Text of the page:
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27 ina exa abc cma c a a a pca faa dna sta G a 1 2 3 4 5 inh exh abh cmh c h a h pch fah dnh sth G h 1 2 3 4 5 Figure 4.5. Individual Task Automata Airline task S : {sta pca aa faa ca } Q: {ina exa dna aba cma } d : {(sta x ina exa ), (pca x exa dna ), (aa x exa aba ), (ca x dna cma ), (faa x dna aba )} q o : {ina } Q m: {ina aba cma } Hotel task S : {sth pch ah fah ch } Q: {inh exh dnh abh cmh } d : {(sth x inh exh ), (pch x exh dnh ), (ah x exh abh ), (ch x dnh cmh ), (fah x dnh abh )} q o: {inh } Q m: {inh abh cmh }

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28 (1,1)(2,1)(1,2) t a t h (3,1)(4,1)(5,1)(1,3)(1,4)(1,5)(2,2)(4,4)(5,4)(4,5)(5,5)(2,3)(2,4)(3,4)(5,2)(5,3)(4,2) (3,2)(4,3)(3,3)(3,5)(2,5) Initial State Marked State Figure 4.6. Workflow Model G ah 4.3.3 Identifying Illegal States and Illegal Events Strongcausal and weakcausal dependencies specify incompatible states as described in Section 1.2, where as precedence dependency specifies a precedence order. Based on this specification, we classify and model strongcausal and weakcausal dependencies as state avoidance problems and precedence dependency as string avoidance problem. For strongcausal dependency the incompatible (illegal) states is ( i s j s ) and for weakcausal dependency the incompatible state is (' i s j s ) and state (i s j b ) is not an acceptable terminating state. Whereas to identify the illegal events for precedence dependency we define a pair ( j s e i ) where j s is the state of task j and e i is the illegal event when precedence order is i s <=j s The complete list of e i and its corresponding j s is shown in Table 4.1.

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29 Table 4.1. ei and Corresponding sj e i sti pci c i a i fai s j exj dnj cmj abj Dependency 1: Begin Dependency (BD): task t h cannot begin execution until task t a has begun. Incompatible or illegal state set: (' a s h s ) task t a is in initial state and task t h is in execution state (1, 2). Dependency 2: Abort Dependency (AD): if task t h aborts then task t a aborts. Incompatible or illegal state set: (a s h s ) task t h is in abort state and task t a is in commit state (5, 4) and state ( h s a b ) is not an acceptable terminating state. Dependency 3: Commit Dependency (CD): if both task t a and t h commit then the commitment of t a precedes the commitment of t h Illegal event: (h s e a ) task hotel is in done state and has an illegal event commit. That is, (event ca from state (3, 5)). 4.3.4 Removing Illegal States and Disabling Illegal Events In this step we remove illegal states, illegal events, all events leading to and from illegal state and unmark the states that are not acceptable terminating state, from the workflow model Gah to get the generator model G ahg as shown in Figure 4.7.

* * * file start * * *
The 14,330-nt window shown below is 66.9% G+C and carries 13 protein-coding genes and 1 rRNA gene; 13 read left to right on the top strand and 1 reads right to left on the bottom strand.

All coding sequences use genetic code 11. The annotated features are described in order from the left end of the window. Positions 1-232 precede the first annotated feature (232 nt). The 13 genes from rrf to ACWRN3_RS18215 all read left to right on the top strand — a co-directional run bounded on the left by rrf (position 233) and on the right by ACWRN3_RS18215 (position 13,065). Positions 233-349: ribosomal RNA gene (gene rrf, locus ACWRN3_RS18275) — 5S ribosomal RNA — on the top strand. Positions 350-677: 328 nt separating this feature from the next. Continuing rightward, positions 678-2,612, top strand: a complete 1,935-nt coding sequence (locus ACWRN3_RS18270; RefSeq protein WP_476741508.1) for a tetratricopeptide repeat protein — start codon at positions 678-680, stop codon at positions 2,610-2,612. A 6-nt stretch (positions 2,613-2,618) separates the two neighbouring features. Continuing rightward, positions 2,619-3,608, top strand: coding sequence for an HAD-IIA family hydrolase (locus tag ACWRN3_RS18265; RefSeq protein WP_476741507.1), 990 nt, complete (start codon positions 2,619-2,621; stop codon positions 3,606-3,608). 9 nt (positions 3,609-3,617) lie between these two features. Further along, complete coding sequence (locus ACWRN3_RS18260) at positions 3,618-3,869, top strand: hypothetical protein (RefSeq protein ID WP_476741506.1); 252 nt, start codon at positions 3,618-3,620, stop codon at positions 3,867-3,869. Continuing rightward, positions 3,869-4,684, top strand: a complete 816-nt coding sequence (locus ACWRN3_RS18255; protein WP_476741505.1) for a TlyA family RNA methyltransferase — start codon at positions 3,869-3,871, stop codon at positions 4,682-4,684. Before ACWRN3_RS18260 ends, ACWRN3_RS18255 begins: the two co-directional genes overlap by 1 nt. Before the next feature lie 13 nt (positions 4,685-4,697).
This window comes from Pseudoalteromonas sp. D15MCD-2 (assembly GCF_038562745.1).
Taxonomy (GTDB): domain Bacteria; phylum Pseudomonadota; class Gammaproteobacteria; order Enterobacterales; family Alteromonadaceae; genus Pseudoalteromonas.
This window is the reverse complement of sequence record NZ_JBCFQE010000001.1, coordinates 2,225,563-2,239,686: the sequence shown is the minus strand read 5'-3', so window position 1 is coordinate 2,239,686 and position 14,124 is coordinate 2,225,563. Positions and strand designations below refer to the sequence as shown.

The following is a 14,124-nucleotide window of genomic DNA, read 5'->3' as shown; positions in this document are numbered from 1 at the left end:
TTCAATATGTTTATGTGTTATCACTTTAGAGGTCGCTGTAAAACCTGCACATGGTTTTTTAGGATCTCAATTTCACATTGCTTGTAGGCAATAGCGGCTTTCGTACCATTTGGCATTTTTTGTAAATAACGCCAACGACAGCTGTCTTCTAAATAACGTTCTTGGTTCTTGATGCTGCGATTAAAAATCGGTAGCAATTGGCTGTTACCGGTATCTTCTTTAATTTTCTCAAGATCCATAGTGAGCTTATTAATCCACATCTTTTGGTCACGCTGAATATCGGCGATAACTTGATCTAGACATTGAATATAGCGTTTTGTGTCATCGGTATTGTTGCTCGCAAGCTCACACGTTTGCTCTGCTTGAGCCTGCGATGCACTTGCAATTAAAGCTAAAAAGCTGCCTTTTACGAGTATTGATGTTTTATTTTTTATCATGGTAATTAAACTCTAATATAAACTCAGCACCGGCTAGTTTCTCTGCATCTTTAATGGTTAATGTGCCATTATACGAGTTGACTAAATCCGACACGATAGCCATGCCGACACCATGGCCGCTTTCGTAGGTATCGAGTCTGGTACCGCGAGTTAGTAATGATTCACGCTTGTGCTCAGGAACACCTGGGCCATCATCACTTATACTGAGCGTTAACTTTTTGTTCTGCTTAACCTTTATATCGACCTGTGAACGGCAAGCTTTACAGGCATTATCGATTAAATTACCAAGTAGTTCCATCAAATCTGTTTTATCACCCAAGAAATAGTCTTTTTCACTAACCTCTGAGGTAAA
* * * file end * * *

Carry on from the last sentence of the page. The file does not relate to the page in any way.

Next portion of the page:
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30 (1,1)(2,1) t a t h (3,1)(4,1)(5,1)(1,3)(1,4)(1,5)(2,2)(4,4)(4,5)(5,5)(2,3)(2,4)(3,4)(5,2)(5,3)(4,2) (3,2)(4,3)(3,3)(3,5)(2,5) Figure 4.7. Generator Model In Sections 4.1 to 4.3 we have seen how to model the process definition using state avoidance and string avoidance techniques based on finite automata. A process definition of a workflow is a blueprint of a business process, so it is vitally important that it does not contain errors. For example in the above model the workflow cannot reaches state {(1, 3), (1, 4), (1, 5)} from initial state, which is undesirable. Hence it is useful to analyze the process definition prior to its enactment. The next Sections highlight some of the analysis techniques, which are useful in the context of analysis of workflows. 4.4 Analysis of Workflow Model For workflow models, the following types of analysis are performed: (1) check for the logical correctness of the model, i.e. deadlocks and livelocks; (2) identifying inconsistency in the dependency specifications; (3) test for workflow safety i.e. to check whether the workflow terminates in one of the acceptable final states [1]. In Section 4.4.1 we introduce a simple technique to check for the logical correctness of the model i.e. absence of deadlocks; In Section 4.4.2 we turn our attention

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31 to check for the errors that can be made while the defining business rules i.e. checking for inconsistent dependencies; Sections 4.4.3 shows how finite automata facilitates some properties for the business process i.e. workflow safety. 4.4.1 Logical Correctness of the Model When a workflow model reaches an unmarked state such that no further events can be executed, we say that the system is deadlocked because it enters an absorbing state without terminating the current task. Another issue is when there is a set of states in G that forms a strongly connected component (i.e. these states can reach from one another) and no transitions going out of the set. If the system enters this set of states then we get what is called a livelock. Hence to check for the presence of deadlock and livelock, we check the trim property for the generator model. If the generator model is trim then the model is free from deadlocks and livelocks [4]. If the generator model is not trim then we calculate the trim generator to get the deadlock free model. The following definitions are necessary in determining the trim property of the generator model. Definition 1: Accessible states set: ( ) ( ) { } Q q Q q q a = $w = d w 0 i.e. the set of all the states that can be reached from the initial state is called the accessible states subset [2]. Definition 2: Coaccessible state set: ( ) ( ) { } Q q Q q Q cam = $w d w i.e. the set of all the states q from which some marked state can be reached is called the coaccessible states subset [2]. Definition 3: Trim: The generator G is trim if it is accessible (i.e. Q=Qa ) and coaccessible (i.e. Q=Qca). Example: Figure 4.8 shows a DES model, where state q 0 represents initial state and state q 1 represents the marked state [13].